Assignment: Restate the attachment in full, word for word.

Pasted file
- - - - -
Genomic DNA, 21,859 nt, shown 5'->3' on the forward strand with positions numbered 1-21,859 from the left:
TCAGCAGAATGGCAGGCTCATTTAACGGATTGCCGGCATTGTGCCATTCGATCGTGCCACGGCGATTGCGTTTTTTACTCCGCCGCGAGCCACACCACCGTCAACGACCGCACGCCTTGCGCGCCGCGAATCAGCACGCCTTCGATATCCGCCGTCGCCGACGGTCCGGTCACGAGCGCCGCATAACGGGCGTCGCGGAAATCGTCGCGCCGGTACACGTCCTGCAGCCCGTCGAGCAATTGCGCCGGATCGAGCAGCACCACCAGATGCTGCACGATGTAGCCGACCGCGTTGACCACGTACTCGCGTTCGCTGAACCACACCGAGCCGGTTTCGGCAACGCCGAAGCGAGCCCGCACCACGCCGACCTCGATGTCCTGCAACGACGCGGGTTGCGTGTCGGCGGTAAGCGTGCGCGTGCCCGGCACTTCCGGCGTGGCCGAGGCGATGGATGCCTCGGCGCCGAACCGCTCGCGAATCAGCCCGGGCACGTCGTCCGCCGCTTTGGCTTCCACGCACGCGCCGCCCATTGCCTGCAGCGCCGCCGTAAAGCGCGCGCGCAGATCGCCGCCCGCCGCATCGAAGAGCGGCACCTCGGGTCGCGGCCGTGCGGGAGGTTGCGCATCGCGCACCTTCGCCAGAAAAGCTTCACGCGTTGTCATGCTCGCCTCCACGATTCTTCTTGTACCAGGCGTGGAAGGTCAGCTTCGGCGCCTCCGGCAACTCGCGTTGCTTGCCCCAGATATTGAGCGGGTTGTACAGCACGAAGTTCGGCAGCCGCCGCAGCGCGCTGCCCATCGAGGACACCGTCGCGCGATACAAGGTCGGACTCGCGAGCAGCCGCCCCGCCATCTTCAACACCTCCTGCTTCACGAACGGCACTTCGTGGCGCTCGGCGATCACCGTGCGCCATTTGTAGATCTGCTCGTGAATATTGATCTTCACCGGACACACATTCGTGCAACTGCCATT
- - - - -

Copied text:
Genomic DNA, 21,859 nt, shown 5'->3' on the forward strand with positions numbered 1-21,859 from the left:
TCAGCAGAATGGCAGGCTCATTTAACGGATTGCCGGCATTGTGCCATTCGATCGTGCCACGGCGATTGCGTTTTTTACTCCGCCGCGAGCCACACCACCGTCAACGACCGCACGCCTTGCGCGCCGCGAATCAGCACGCCTTCGATATCCGCCGTCGCCGACGGTCCGGTCACGAGCGCCGCATAACGGGCGTCGCGGAAATCGTCGCGCCGGTACACGTCCTGCAGCCCGTCGAGCAATTGCGCCGGATCGAGCAGCACCACCAGATGCTGCACGATGTAGCCGACCGCGTTGACCACGTACTCGCGTTCGCTGAACCACACCGAGCCGGTTTCGGCAACGCCGAAGCGAGCCCGCACCACGCCGACCTCGATGTCCTGCAACGACGCGGGTTGCGTGTCGGCGGTAAGCGTGCGCGTGCCCGGCACTTCCGGCGTGGCCGAGGCGATGGATGCCTCGGCGCCGAACCGCTCGCGAATCAGCCCGGGCACGTCGTCCGCCGCTTTGGCTTCCACGCACGCGCCGCCCATTGCCTGCAGCGCCGCCGTAAAGCGCGCGCGCAGATCGCCGCCCGCCGCATCGAAGAGCGGCACCTCGGGTCGCGGCCGTGCGGGAGGTTGCGCATCGCGCACCTTCGCCAGAAAAGCTTCACGCGTTGTCATGCTCGCCTCCACGATTCTTCTTGTACCAGGCGTGGAAGGTCAGCTTCGGCGCCTCCGGCAACTCGCGTTGCTTGCCCCAGATATTGAGCGGGTTGTACAGCACGAAGTTCGGCAGCCGCCGCAGCGCGCTGCCCATCGAGGACACCGTCGCGCGATACAAGGTCGGACTCGCGAGCAGCCGCCCCGCCATCTTCAACACCTCCTGCTTCACGAACGGCACTTCGTGGCGCTCGGCGATCACCGTGCGCCATTTGTAGATCTGCTCGTGAATATTGATCTTCACCGGACACACATTCGTGCAACTGCCATT